"What the study, spearheaded by Kyeongjin Kang in my lab, shows, is that this chemical sense is nearly as ancient as vision," said Garrity. "While many aspects of other chemical senses like taste and smell have been independently invented multiple times over the course of animal evolution, the chemical sense that detects these reactive compounds is different. It uses a detector we have inherited in largely unaltered form from an organism that lived a half-billion years ago, an organism that is not only our ancestor, but the ancestor of every vertebrate and invertebrate alive today."

Working with biochemist Doug Theobald, the team reconstructed TRPA1's family tree back some 700 million years using a variety of bioinformatic methods. "We discovered that a new branch split off the tree at least 500 million years ago, and that this new branch, the TRPA1 branch, appeared to have had all the features needed for chemical sensing even back then," said Garrity. "Since that time, it appears that most animals, including humans, have maintained this same ancient system for detecting reactive chemicals."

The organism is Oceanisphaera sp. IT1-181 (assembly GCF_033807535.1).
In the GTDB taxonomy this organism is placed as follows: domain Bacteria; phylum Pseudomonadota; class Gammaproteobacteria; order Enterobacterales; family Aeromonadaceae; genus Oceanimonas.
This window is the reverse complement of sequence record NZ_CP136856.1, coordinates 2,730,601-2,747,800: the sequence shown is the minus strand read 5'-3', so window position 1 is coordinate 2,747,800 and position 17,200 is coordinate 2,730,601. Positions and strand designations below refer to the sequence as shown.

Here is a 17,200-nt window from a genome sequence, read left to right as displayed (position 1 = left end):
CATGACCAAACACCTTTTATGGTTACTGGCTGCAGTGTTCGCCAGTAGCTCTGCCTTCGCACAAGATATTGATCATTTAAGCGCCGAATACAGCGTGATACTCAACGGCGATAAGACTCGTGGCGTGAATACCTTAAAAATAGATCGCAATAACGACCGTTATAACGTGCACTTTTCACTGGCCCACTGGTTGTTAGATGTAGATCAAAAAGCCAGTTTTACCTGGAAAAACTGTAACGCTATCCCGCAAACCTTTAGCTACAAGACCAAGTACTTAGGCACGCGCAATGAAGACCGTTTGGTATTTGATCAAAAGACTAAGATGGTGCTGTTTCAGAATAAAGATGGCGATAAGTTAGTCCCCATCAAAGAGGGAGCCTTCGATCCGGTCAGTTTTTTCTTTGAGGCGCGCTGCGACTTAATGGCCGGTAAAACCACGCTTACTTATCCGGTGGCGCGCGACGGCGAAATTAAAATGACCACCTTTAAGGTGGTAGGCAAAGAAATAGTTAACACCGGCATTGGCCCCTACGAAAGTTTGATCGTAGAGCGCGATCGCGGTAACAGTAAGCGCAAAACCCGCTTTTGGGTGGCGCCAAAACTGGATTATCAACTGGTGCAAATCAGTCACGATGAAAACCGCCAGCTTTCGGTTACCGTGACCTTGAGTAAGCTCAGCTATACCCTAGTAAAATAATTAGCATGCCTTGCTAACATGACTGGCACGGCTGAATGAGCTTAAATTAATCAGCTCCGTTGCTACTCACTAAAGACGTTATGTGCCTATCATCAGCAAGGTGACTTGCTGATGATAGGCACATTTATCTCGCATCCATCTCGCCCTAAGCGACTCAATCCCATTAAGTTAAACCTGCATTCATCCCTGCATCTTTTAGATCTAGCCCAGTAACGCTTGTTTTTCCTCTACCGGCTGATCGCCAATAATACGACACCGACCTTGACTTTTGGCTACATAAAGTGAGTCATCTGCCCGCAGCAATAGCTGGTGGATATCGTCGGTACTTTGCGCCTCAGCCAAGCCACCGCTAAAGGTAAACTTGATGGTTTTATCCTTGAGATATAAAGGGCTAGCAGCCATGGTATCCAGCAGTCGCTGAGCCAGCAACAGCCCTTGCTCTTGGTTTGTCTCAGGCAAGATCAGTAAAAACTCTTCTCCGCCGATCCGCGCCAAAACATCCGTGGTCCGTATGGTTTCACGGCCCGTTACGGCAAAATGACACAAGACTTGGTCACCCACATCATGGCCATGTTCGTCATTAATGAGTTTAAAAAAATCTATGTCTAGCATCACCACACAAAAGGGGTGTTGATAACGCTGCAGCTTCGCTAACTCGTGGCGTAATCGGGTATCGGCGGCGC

And therein lies some of the future promise of harnessing TRPA1. Because the receptor is so widely dispersed throughout the animal kingdom, it holds promise both as a target for therapeutics and deterrents. Understanding more about how the receptor works may help lead to important applications in medicine and industry.

"One of the great things about studying TRPA1 is that basic science knowledge, of the kind you get working with fruit flies, can be applied in so many different ways. By learning more about how TRPA1 works, scientists can come up with new ways to turn the receptor off in humans to treat pain and inflammation. And they can also come up with new ways to turn the receptor on in pests like malaria-carrying mosquitoes and aphids to deter them from transmitting disease and destroying crops." said Garrity.